For the most part, aggregates serve their intended purposes in concrete, both from an economic and technical perspective, allowing for a cost-effective end product with satisfactory long-term durability. However, there are certain cases where the inherent durability of aggregates is not adequate, or where the aggregate reacts chemically within the concrete.
This chapter summarizes some of the causes of aggregate-related distress or instability in concrete, with particular emphasis on frost resistance and alkali- aggregate reactivity. For the major causes of aggregate-related distress (AAR and frost attack), as well as the less common or damaging causes, substantial information exists to identify potentially non-durable aggregates. In many cases, measures can be taken to improve the durability of concrete containing these problematic aggregates, for instance, by using fly ash to suppress ASR. In other cases, however, adequate measures do not currently exist to eliminate concrete durability problems associated with particular aggregates (e.g., those prone to ACR and some frost-susceptible aggregates).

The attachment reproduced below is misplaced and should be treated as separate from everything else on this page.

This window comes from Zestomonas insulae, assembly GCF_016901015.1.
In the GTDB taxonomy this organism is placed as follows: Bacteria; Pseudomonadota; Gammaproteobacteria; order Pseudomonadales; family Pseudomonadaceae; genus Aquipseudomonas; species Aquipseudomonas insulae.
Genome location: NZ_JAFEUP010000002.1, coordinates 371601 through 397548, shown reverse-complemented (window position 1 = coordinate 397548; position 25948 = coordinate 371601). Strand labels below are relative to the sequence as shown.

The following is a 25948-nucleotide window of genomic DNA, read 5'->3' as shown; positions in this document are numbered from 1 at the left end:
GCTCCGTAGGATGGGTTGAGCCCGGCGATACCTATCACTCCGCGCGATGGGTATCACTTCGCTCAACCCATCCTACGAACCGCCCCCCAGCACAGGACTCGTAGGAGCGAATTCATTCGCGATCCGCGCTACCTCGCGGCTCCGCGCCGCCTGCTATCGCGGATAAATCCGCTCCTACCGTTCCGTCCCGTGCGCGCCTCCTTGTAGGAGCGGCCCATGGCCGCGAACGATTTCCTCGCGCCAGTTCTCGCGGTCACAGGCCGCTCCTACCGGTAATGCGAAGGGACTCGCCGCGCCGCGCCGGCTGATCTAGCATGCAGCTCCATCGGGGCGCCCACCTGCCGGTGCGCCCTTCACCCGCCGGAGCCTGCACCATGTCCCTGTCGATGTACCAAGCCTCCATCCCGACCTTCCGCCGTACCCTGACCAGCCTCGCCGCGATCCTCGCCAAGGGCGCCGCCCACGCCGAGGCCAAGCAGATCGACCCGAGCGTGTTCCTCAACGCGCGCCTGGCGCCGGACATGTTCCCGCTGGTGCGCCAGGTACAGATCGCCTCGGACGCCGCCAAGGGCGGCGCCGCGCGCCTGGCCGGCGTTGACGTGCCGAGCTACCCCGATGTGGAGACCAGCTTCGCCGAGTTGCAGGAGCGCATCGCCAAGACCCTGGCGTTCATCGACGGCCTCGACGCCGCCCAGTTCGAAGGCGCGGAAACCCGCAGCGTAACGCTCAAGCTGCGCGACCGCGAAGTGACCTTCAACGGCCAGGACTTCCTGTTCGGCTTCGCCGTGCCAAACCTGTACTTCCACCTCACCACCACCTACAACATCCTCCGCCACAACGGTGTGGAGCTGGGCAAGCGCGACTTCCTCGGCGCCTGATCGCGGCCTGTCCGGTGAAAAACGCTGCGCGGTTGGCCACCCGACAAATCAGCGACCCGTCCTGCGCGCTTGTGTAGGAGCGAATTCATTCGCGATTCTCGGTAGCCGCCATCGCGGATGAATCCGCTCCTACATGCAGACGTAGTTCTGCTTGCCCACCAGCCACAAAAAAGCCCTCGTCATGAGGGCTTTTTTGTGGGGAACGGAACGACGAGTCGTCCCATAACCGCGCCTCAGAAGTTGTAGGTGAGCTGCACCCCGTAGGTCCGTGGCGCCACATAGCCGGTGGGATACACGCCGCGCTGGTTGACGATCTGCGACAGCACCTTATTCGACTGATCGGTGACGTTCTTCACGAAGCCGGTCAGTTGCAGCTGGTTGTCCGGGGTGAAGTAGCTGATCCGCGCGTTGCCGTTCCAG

As natural resources become more depleted and high quality aggregates become less widely available, the need to evaluate new aggregate sources and types efficiently and accurately will become more critical. The increased use of marginal aggregates (ones that were historically avoided), manufactured sands (with low inherent resistance to polishing), and recycled products (e.g., recycled concrete as coarse aggregates) will all bring the potential issues of durability to the forefront. The key to making the most durable concrete from these aggregates is to understand the underlying causes of aggregate-related distress and to apply this knowledge to the design, construction, and maintenance of new concrete structures.